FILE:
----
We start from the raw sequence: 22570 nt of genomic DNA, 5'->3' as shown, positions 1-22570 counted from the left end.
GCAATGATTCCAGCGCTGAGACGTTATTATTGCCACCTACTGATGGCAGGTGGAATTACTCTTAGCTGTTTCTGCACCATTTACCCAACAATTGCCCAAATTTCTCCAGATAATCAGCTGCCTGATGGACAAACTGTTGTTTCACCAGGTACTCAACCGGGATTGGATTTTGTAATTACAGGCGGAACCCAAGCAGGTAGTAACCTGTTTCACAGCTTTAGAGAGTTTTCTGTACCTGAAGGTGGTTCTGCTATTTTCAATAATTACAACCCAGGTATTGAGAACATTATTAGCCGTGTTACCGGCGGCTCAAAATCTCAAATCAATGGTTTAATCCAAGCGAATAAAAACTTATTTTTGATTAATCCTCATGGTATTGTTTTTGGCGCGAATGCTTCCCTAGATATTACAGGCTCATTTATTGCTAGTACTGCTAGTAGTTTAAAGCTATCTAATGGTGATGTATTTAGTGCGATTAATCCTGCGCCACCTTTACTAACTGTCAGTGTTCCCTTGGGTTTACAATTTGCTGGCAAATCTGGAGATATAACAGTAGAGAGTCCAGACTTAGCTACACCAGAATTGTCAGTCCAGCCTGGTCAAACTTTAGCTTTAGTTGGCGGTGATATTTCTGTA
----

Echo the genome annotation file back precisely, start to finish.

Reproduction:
We start from the raw sequence: 22570 nt of genomic DNA, 5'->3' as shown, positions 1-22570 counted from the left end.
GCAATGATTCCAGCGCTGAGACGTTATTATTGCCACCTACTGATGGCAGGTGGAATTACTCTTAGCTGTTTCTGCACCATTTACCCAACAATTGCCCAAATTTCTCCAGATAATCAGCTGCCTGATGGACAAACTGTTGTTTCACCAGGTACTCAACCGGGATTGGATTTTGTAATTACAGGCGGAACCCAAGCAGGTAGTAACCTGTTTCACAGCTTTAGAGAGTTTTCTGTACCTGAAGGTGGTTCTGCTATTTTCAATAATTACAACCCAGGTATTGAGAACATTATTAGCCGTGTTACCGGCGGCTCAAAATCTCAAATCAATGGTTTAATCCAAGCGAATAAAAACTTATTTTTGATTAATCCTCATGGTATTGTTTTTGGCGCGAATGCTTCCCTAGATATTACAGGCTCATTTATTGCTAGTACTGCTAGTAGTTTAAAGCTATCTAATGGTGATGTATTTAGTGCGATTAATCCTGCGCCACCTTTACTAACTGTCAGTGTTCCCTTGGGTTTACAATTTGCTGGCAAATCTGGAGATATAACAGTAGAGAGTCCAGACTTAGCTACACCAGAATTGTCAGTCCAGCCTGGTCAAACTTTAGCTTTAGTTGGCGGTGATATTTCTGTA